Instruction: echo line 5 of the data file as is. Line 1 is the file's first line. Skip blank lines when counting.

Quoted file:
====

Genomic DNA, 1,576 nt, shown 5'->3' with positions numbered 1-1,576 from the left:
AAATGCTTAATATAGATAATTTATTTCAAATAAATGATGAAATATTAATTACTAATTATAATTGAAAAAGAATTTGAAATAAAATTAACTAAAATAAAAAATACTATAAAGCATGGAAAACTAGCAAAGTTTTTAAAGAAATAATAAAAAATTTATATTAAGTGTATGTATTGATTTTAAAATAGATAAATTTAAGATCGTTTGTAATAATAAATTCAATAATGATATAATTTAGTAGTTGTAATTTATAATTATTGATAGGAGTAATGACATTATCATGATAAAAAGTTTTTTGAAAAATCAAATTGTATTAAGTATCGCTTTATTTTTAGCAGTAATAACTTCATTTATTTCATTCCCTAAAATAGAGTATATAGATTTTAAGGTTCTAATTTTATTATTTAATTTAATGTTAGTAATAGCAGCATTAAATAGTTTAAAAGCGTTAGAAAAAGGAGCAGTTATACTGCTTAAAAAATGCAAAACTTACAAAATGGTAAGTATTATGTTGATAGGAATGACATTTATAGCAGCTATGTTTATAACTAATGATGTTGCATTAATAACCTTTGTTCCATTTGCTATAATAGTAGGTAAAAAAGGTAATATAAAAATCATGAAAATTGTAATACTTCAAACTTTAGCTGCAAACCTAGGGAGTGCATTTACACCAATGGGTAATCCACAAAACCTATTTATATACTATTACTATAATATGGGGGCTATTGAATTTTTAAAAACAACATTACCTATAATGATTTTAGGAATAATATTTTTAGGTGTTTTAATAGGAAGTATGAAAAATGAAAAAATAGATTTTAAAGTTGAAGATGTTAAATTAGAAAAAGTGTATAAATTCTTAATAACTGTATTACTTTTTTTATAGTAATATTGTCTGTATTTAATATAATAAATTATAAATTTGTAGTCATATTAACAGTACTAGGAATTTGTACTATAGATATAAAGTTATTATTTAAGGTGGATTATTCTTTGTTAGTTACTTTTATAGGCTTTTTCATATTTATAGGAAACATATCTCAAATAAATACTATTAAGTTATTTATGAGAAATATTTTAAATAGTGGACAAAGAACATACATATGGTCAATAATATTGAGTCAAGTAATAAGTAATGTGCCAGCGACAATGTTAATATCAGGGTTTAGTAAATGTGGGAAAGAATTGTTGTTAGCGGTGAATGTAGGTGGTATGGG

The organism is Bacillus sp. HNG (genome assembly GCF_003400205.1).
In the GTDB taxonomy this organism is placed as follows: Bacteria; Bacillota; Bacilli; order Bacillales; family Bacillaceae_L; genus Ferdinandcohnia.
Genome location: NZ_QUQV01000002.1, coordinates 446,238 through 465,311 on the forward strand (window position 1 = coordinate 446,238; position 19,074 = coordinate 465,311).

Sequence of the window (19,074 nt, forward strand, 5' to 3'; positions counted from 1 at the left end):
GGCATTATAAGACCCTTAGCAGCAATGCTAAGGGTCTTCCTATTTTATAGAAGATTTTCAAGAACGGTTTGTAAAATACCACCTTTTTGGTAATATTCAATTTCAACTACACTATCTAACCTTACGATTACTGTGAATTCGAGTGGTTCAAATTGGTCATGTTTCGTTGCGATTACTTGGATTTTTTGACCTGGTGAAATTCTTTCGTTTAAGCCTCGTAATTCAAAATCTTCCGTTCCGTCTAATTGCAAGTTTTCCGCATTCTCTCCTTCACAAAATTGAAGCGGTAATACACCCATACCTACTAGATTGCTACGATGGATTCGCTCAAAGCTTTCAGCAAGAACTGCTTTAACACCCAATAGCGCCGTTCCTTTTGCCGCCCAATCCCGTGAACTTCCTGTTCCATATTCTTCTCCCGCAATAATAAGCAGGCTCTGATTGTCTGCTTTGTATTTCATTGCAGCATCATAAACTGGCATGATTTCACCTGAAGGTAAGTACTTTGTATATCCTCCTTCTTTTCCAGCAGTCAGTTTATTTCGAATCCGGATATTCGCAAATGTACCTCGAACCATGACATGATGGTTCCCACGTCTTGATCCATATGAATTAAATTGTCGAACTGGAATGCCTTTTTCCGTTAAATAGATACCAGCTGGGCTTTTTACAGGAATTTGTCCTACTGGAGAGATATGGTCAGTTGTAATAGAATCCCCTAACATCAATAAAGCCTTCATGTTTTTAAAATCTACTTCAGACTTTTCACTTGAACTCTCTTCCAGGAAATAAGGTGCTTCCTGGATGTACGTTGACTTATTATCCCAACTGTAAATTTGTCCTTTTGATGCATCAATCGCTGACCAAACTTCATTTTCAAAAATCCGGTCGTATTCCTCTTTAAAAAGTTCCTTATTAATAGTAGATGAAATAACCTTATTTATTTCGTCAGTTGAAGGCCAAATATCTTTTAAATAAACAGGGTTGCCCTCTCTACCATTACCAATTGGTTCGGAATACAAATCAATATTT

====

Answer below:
Genome location: NZ_QUQV01000002.1, coordinates 446,238 through 465,311 on the forward strand (window position 1 = coordinate 446,238; position 19,074 = coordinate 465,311).